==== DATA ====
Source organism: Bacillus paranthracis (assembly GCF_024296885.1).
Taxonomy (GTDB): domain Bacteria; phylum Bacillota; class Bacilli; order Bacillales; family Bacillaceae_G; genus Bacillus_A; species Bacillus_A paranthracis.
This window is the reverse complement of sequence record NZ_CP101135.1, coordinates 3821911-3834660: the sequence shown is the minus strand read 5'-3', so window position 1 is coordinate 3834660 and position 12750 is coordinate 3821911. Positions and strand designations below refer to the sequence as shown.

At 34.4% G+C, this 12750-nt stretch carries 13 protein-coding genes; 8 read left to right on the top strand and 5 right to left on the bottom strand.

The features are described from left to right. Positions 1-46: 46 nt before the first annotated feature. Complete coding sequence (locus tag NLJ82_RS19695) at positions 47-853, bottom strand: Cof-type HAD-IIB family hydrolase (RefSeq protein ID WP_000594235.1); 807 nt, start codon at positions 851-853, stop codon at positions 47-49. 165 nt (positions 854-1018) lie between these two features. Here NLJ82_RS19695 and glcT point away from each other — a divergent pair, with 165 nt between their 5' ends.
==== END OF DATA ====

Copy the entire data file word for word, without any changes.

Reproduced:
Source organism: Bacillus paranthracis (assembly GCF_024296885.1).
Taxonomy (GTDB): domain Bacteria; phylum Bacillota; class Bacilli; order Bacillales; family Bacillaceae_G; genus Bacillus_A; species Bacillus_A paranthracis.
This window is the reverse complement of sequence record NZ_CP101135.1, coordinates 3821911-3834660: the sequence shown is the minus strand read 5'-3', so window position 1 is coordinate 3834660 and position 12750 is coordinate 3821911. Positions and strand designations below refer to the sequence as shown.

At 34.4% G+C, this 12750-nt stretch carries 13 protein-coding genes; 8 read left to right on the top strand and 5 right to left on the bottom strand.

The features are described from left to right. Positions 1-46: 46 nt before the first annotated feature. Complete coding sequence (locus tag NLJ82_RS19695) at positions 47-853, bottom strand: Cof-type HAD-IIB family hydrolase (RefSeq protein ID WP_000594235.1); 807 nt, start codon at positions 851-853, stop codon at positions 47-49. 165 nt (positions 854-1018) lie between these two features. Here NLJ82_RS19695 and glcT point away from each other — a divergent pair, with 165 nt between their 5' ends.